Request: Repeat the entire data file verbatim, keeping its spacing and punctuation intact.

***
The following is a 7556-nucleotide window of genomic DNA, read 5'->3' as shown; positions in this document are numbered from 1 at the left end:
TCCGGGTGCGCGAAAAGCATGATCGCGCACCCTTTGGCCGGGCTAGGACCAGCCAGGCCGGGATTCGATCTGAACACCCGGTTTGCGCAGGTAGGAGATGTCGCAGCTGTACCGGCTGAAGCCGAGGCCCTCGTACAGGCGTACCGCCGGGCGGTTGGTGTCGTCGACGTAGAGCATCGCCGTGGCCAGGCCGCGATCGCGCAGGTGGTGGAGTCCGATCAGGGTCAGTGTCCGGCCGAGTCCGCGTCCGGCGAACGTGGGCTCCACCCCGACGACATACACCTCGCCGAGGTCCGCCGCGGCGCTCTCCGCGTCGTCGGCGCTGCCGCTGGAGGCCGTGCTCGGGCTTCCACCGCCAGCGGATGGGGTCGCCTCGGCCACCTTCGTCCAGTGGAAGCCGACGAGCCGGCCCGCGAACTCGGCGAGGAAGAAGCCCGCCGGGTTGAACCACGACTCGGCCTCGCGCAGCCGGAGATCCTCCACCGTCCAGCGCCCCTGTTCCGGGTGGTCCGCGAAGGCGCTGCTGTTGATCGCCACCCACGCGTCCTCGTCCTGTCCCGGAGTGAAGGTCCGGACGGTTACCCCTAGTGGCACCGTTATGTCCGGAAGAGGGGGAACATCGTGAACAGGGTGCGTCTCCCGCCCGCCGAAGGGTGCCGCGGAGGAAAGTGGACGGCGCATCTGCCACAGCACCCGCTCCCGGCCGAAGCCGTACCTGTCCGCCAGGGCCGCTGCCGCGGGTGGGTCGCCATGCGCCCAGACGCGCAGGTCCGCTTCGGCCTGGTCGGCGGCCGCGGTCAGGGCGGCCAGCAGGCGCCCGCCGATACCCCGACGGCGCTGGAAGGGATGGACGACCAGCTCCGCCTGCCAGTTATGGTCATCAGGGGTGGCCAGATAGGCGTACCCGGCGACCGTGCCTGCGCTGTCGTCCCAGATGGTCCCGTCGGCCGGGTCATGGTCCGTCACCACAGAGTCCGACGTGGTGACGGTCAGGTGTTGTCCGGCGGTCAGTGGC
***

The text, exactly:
The following is a 7556-nucleotide window of genomic DNA, read 5'->3' as shown; positions in this document are numbered from 1 at the left end:
TCCGGGTGCGCGAAAAGCATGATCGCGCACCCTTTGGCCGGGCTAGGACCAGCCAGGCCGGGATTCGATCTGAACACCCGGTTTGCGCAGGTAGGAGATGTCGCAGCTGTACCGGCTGAAGCCGAGGCCCTCGTACAGGCGTACCGCCGGGCGGTTGGTGTCGTCGACGTAGAGCATCGCCGTGGCCAGGCCGCGATCGCGCAGGTGGTGGAGTCCGATCAGGGTCAGTGTCCGGCCGAGTCCGCGTCCGGCGAACGTGGGCTCCACCCCGACGACATACACCTCGCCGAGGTCCGCCGCGGCGCTCTCCGCGTCGTCGGCGCTGCCGCTGGAGGCCGTGCTCGGGCTTCCACCGCCAGCGGATGGGGTCGCCTCGGCCACCTTCGTCCAGTGGAAGCCGACGAGCCGGCCCGCGAACTCGGCGAGGAAGAAGCCCGCCGGGTTGAACCACGACTCGGCCTCGCGCAGCCGGAGATCCTCCACCGTCCAGCGCCCCTGTTCCGGGTGGTCCGCGAAGGCGCTGCTGTTGATCGCCACCCACGCGTCCTCGTCCTGTCCCGGAGTGAAGGTCCGGACGGTTACCCCTAGTGGCACCGTTATGTCCGGAAGAGGGGGAACATCGTGAACAGGGTGCGTCTCCCGCCCGCCGAAGGGTGCCGCGGAGGAAAGTGGACGGCGCATCTGCCACAGCACCCGCTCCCGGCCGAAGCCGTACCTGTCCGCCAGGGCCGCTGCCGCGGGTGGGTCGCCATGCGCCCAGACGCGCAGGTCCGCTTCGGCCTGGTCGGCGGCCGCGGTCAGGGCGGCCAGCAGGCGCCCGCCGATACCCCGACGGCGCTGGAAGGGATGGACGACCAGCTCCGCCTGCCAGTTATGGTCATCAGGGGTGGCCAGATAGGCGTACCCGGCGACCGTGCCTGCGCTGTCGTCCCAGATGGTCCCGTCGGCCGGGTCATGGTCCGTCACCACAGAGTCCGACGTGGTGACGGTCAGGTGTTGTCCGGCGGTCAGTGGC